Calling for Attention

A TAU-Japan collaboration seeks to personalize students’ learning experience and enhance their focus and attention
22 November 2018
Interactive classroom activity at Japan’s Shonan Seminar

For some years, Shonan Seminar (SHO-zemi), a Japanese network of over 230 K-12 learning centers, has been trying to assess their pupils’ concentration and motivation. They understand that each child’s attention capabilities are different, but how can these be measured precisely? And harder still, how can they be improved on the individual rather than collective level?


To achieve a personalized “attention profile” for each student, SHO-zemi sought out Prof. Lilach Shalev, who runs the Attention Lab at Tel Aviv University’s Jaime and Joan Constantiner School of Education. Shalev and her team are developing novel methods to not only gauge a person’s attention and cognitive control, but also train and enhance it.


The research of Shalev and her 15 master’s and doctoral students dovetails with one of the most burning challenges in the field of education today: How to personalize learning?


Their work – and indeed the partnership between the Attention Lab and SHO-zemi – feeds into TAU’s Minducate Center for interdisciplinary research on the neuroscience of learning. Minducate is a jointly run by TAU’s Sagol School of Neuroscience and TAU Online–Innovative Learning Center.


Attention, please

In previous years, Shalev focused on learners with ADD and ADHD across the age groups, assessing their cognitive function and control. Now she has widened her investigations to include normative learners. 


“A person doesn’t have to have an attention deficit to be affected by their attention capabilities,” says Shalev.


Attention Lab researchers measure four different types of attention using special software they developed and fine-tuned. The first is “sustained attention” which involves maintaining focus

on a repetitive task for a long period of time. The second is “selective-spatial attention” – the ability to focus on a location-specific person or object while filtering out adjacent distractions. The third is “orienting attention,” which is needed when we have to shift our attention from one stimulus to another in a precise and effective way.


The fourth type is called “executive attention” and is the trickiest for the classroom. Executive attention asks learners to overcome a habitual response when challenged with something new, complex or confusing – such as a new way of interpreting a story or an alternative technique for solving an algebra problem. It’s tricky because it can cause mental conflict as the brain struggles to let in new ideas, or to balance speed-of-absorption with accuracy-of-results.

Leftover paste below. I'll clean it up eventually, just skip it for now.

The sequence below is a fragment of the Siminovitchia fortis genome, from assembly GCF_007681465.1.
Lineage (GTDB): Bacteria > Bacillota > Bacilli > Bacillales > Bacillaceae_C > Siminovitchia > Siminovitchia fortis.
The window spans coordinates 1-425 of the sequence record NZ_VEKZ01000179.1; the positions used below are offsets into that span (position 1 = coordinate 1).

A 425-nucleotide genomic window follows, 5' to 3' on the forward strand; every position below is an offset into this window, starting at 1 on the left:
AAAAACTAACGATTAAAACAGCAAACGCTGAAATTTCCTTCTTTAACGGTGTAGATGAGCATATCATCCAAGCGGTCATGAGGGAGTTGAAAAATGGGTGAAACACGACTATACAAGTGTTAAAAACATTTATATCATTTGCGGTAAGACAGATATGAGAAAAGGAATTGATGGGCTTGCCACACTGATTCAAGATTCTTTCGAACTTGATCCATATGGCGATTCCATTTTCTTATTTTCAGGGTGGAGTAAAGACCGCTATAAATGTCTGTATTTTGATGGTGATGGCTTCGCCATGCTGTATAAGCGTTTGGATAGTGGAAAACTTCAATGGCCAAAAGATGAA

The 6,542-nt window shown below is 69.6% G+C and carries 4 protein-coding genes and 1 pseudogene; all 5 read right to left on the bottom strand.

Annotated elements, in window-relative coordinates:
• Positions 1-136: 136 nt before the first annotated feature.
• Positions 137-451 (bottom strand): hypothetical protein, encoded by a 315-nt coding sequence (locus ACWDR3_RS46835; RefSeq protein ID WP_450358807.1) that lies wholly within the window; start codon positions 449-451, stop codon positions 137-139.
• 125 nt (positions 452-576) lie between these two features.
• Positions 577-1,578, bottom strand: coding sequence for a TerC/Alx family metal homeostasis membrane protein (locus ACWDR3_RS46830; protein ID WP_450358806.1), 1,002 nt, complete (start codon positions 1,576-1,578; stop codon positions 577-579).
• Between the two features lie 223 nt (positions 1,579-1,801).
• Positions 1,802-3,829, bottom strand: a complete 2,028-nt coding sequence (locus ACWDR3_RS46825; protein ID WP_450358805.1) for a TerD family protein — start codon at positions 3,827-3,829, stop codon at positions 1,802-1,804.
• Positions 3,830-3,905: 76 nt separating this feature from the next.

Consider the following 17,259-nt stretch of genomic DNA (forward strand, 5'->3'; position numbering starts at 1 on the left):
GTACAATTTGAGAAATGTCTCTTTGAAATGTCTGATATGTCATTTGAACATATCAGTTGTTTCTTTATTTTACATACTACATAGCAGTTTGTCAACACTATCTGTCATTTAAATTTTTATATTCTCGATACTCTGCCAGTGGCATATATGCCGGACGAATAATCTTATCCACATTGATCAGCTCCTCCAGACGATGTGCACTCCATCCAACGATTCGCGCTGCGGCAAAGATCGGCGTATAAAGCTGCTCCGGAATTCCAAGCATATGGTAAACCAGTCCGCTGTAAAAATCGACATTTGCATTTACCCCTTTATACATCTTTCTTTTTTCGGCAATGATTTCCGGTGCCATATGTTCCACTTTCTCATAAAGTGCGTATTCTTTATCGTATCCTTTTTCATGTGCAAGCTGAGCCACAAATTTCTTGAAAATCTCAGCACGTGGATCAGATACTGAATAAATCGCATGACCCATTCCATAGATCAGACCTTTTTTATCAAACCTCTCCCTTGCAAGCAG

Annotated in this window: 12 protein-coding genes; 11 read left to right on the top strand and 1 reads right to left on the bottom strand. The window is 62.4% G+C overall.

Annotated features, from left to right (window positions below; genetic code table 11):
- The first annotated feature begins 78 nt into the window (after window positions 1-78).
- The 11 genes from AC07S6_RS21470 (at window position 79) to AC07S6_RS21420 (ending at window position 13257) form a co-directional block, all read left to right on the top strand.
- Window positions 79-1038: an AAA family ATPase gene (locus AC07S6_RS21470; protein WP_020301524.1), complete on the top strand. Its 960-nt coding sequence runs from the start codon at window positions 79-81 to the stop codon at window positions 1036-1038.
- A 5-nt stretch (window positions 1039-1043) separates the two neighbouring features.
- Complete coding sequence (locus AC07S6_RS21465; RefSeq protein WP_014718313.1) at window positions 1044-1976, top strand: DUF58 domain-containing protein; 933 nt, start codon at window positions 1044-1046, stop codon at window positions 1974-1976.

Shalev and her team have also integrated brain imaging experiments into their testing. Carried out at TAU’s Alfredo Federico Strauss Center for Computational Neuroimaging, the experiments shine a light, literally, on neural mechanisms related to attention.


Ultimately Shalev wishes to help the educational system better serve learners. She and her team are developing training exercises, both computerized and non-computerized, to enhance a student’s attention. Their broader mission is to match every personal attention profile with a personalized attention training program, but in a way that can be scaled up for an entire classroom, school, or even national education system.


SHO-zemi schools: A living laboratory

Through the Japanese collaboration, Shalev is now testing her assessment tools and interventions in a learning environment that embraces advanced technology and progressive teaching methods.


​SHO-zemi’s goal is to apply Shalev’s expertise toward improving student attention and executive function. “A critical aspect of this collaboration is a focus on practical and scalable outcomes that can impact students’ academic performance and empower teachers, even after the research is completed,” says Mr. Yoshi Okamoto from SHO-zemi, who spearheaded the partnership.


 “We’re excited by the opportunity to improve the way students learn across cultures and throughout their lifetimes,” adds Okamoto, who is overseeing both the visits of Shalev in Japan and the training of SHO-zemi staff on the Tel Aviv University campus.


Preliminary studies in Japan last year showed that sustained attention correlates with good reading comprehension – a finding that reproduced similar results in Israel. This year, together with the TAU Attention Lab team, SHO-zemi is creating personal attention profiles for 7th graders at their educational centers in the Greater Tokyo area. Customized recommendations for learning will be provided for each student based on TAU-developed attention training software.


“I believe every person can dramatically improve learning efficiency when taking into account his or her cognitive strengths and weaknesses,” concludes Prof. Shalev.


 Shonan Seminar President Mr. Ken Fukumura together with Prof. Shalev



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